The moment after Americans finished their Thanksgiving dinner and stormed stores for the Black Friday shopping spree, the atmosphere has changed for the next big seasonal holidays – Christmas. As it is every year, with changes in shop-windows, came also a new seasonal music repertoire for radio stations and recently also streaming services.
Aside of those stations that completely ignore the ‘Jingle-Bells’ season, there are two ways how they treat music playlists. One is — with Christmas Day getting closer, the frequency of seasonal songs is growing, basically by day. The other way, especially in large markets like Toronto Canada where I live, is that some radio stations start playing 100% Christmas music all the time. Here it is the 98.1 CHFM radio . The similar occurs on the satellite radio channels and streaming services. And don’t forget shopping malls!
I don’t know how people in those radios survive almost two months of severely restricted and endlessly repetitive music repertoire they broadcast.
Please don’t take me wrong. This is not against Christmas. This is primarily about music … and then about consumerism and the ‘shopping season’ starting too early and lasting too long.
So, back to music!
The Christmas music repertoire consist of mostly traditional songs. It covers a period of roughly last three hundred years and includes such hits like the Hallelujah Chorus written in 1741 by G. F. Handel, the Christmas carol Silent Night which F. X. Gruber wrote in 1816, or Jingle Bells by J. Pierpont from 1857.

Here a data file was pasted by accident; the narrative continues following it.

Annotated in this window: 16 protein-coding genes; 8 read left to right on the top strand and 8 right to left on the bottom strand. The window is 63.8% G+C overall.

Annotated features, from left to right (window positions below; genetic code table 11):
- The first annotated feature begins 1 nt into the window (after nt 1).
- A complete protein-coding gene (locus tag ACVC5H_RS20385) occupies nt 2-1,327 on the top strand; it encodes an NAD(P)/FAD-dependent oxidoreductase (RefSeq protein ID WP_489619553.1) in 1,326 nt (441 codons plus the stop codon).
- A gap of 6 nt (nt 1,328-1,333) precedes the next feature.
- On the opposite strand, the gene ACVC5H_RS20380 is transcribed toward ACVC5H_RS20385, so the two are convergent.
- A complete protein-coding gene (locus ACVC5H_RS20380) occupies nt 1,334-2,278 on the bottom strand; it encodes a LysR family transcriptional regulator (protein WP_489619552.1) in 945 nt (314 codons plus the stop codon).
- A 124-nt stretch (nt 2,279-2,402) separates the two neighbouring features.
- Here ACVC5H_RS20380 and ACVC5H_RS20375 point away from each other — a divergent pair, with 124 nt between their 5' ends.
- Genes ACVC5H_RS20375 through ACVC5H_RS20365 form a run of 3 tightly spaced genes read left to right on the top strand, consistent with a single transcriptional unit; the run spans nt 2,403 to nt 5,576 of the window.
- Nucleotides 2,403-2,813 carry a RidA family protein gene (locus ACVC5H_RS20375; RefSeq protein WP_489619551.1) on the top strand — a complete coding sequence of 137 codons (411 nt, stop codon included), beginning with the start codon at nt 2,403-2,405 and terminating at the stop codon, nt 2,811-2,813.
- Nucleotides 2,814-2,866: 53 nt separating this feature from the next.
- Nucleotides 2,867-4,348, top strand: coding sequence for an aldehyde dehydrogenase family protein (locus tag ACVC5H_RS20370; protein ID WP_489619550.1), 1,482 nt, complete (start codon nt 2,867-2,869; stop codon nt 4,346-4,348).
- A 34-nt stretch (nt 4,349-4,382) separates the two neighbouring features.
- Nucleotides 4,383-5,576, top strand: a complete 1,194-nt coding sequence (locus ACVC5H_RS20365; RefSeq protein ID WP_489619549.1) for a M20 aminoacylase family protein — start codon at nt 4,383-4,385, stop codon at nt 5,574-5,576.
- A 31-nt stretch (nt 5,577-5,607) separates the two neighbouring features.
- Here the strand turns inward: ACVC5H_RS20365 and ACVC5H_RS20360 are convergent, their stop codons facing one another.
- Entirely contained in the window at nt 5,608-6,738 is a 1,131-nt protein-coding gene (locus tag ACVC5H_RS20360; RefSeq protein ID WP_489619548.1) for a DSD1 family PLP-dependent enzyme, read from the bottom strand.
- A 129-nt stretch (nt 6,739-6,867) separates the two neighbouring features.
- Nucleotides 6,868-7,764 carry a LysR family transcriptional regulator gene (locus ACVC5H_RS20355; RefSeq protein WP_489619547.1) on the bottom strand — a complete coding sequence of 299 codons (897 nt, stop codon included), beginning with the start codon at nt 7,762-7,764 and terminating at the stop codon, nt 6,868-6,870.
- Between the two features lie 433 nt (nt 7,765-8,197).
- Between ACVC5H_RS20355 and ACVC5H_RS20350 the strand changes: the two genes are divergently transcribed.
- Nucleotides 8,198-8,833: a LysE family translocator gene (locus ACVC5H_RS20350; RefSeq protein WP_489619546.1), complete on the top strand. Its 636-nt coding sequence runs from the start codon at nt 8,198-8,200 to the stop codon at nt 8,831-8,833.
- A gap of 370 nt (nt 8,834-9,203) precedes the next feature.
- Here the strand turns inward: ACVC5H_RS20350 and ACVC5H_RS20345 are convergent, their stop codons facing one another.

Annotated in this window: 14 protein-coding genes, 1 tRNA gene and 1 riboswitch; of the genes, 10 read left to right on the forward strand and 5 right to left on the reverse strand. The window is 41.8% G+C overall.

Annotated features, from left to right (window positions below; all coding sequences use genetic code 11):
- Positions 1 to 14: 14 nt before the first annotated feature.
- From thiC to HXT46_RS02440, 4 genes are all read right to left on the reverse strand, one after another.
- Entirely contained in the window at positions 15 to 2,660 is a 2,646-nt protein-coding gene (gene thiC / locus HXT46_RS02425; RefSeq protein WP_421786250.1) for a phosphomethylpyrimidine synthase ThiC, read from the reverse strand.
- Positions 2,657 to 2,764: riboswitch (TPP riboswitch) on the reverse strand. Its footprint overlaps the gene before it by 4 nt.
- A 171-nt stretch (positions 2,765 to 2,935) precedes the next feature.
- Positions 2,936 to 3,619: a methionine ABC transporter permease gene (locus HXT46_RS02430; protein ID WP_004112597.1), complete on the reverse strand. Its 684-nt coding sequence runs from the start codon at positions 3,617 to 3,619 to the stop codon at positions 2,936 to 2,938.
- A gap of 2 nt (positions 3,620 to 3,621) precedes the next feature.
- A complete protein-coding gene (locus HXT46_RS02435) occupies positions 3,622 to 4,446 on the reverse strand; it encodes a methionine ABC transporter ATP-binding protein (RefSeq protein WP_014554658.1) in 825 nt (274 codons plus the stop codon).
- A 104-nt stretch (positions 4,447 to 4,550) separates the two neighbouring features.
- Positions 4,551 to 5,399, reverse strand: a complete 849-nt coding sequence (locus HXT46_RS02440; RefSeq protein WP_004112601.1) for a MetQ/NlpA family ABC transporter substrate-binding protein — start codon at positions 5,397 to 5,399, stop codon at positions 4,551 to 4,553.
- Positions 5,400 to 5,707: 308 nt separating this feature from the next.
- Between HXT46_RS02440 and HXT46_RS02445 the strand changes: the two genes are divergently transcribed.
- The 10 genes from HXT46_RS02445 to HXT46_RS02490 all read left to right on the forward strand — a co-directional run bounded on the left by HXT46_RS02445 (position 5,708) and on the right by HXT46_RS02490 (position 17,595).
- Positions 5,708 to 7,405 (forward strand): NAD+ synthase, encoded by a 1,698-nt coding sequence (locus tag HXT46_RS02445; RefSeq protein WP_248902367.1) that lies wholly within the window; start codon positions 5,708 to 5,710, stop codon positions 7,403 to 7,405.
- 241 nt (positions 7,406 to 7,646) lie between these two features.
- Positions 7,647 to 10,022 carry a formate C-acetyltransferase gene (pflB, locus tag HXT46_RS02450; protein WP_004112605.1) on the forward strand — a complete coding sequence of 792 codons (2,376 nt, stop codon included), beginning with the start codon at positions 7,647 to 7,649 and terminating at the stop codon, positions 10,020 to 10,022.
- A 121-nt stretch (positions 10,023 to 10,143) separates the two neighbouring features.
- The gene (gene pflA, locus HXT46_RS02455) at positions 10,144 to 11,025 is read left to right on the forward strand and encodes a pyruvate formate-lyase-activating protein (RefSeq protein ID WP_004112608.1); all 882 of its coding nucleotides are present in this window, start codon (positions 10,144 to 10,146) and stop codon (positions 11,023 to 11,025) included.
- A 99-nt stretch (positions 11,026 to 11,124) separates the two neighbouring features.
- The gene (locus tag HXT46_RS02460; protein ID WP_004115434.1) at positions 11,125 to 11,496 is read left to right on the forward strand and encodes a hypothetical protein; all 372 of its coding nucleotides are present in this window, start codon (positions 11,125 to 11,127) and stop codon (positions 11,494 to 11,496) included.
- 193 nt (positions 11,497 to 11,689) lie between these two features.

Each nation and culture celebrating Christmas has its specific traditional music and songs, but those remain mostly unknown to the broader audience outside of each particular culture. So the repertoire consists of predominantly older German and English music and newer American traditional songs.
To keep their listeners and get at least some variety into their playlists, radio stations have one more possibility to expand their seasonal music — through many variations and interpretations of those traditional songs. You can hear the same Christmas song as a rock ballad, but also ‘dressed’ as reggae, R&B, hip-hop, a cappella, orchestral, jazzy … Probably each established music star has on their account at least one ‘Christmas Album’ where they attempt to approach mostly traditional songs in a particular unique, or personal, way.
And more often than not, singers also try to ’sneak in’ a few original new songs in the hope that they will get included into the classical Christmas repertoire. The fact is that this is extremely hard to accomplish. If successful, the reward is truly huge.
For example, the magazine The Economist estimated in 2016, that Mariah Carey’s song All I Want For Christmas Is You earned over $60 million in royalties since it was published in 1994. Another such songs are Last Christmas by the duo Wham! from 1984, or Santa Tell Me by Ariana Grande from 2014. The last two mentioned songs earned $1.5 and $1.1 million respectively, only from the streaming royalties on Spotify!
From these numbers we can see, that just one successful Christmas song could earn its authors a nice money. Especially if the holiday season lasts almost two months and the number of suitable songs is growing very slowly — basically only by a handful of titles every decade.
To make this more clear, let’s do some more math: if the average length of a radio song is 3 minutes, we need about 20 songs each hour, or 480 each day. (If there is also spoken word like the news and advertisements, then the number of songs is smaller.) I don’t know about you, but for me even the best songs, if repeated daily for two months, become an annoyance. And, in fact, I have a hard time not to feel the same about the whole approaching holidays.
And with this I am getting to the second main point I would like to write here about. Music, especially popular songs aimed for the mass consumption, has become omnipresent and superfluous. The situation with the Christmas music described above, is a rather specific example of this. Or to put bluntly — music is becoming a pollution, a smog inundating all available channels of audio dissemination and slowly choking our ability to perceive quality, and simply to enjoy it.